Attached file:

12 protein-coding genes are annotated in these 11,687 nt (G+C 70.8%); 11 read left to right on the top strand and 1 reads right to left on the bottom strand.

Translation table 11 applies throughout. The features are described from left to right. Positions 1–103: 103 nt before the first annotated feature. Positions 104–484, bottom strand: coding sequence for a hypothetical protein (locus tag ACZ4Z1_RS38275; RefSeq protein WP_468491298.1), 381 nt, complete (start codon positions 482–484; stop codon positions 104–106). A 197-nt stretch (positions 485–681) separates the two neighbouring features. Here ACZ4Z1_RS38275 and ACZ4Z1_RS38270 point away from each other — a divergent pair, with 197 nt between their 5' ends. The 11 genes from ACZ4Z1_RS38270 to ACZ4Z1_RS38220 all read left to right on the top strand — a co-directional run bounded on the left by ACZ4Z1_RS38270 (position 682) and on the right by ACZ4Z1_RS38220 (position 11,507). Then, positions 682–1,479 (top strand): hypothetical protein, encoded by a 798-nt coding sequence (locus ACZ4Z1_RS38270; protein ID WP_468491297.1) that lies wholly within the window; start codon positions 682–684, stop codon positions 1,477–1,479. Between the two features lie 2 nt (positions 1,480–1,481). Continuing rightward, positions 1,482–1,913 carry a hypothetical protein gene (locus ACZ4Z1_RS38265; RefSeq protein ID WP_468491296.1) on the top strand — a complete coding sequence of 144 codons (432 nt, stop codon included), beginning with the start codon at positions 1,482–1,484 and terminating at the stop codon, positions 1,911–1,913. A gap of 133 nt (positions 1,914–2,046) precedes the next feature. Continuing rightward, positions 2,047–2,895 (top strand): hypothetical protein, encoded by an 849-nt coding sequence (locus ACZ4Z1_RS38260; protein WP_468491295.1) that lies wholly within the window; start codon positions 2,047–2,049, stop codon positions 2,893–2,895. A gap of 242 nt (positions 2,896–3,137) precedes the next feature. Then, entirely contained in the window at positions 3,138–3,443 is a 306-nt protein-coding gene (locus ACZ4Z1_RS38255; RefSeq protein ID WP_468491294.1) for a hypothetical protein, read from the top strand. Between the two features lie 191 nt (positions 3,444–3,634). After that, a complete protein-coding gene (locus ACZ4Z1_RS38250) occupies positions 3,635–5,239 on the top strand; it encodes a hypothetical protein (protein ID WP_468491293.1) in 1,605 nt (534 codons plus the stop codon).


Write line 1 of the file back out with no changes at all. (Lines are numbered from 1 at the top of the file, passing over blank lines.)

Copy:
12 protein-coding genes are annotated in these 11,687 nt (G+C 70.8%); 11 read left to right on the top strand and 1 reads right to left on the bottom strand.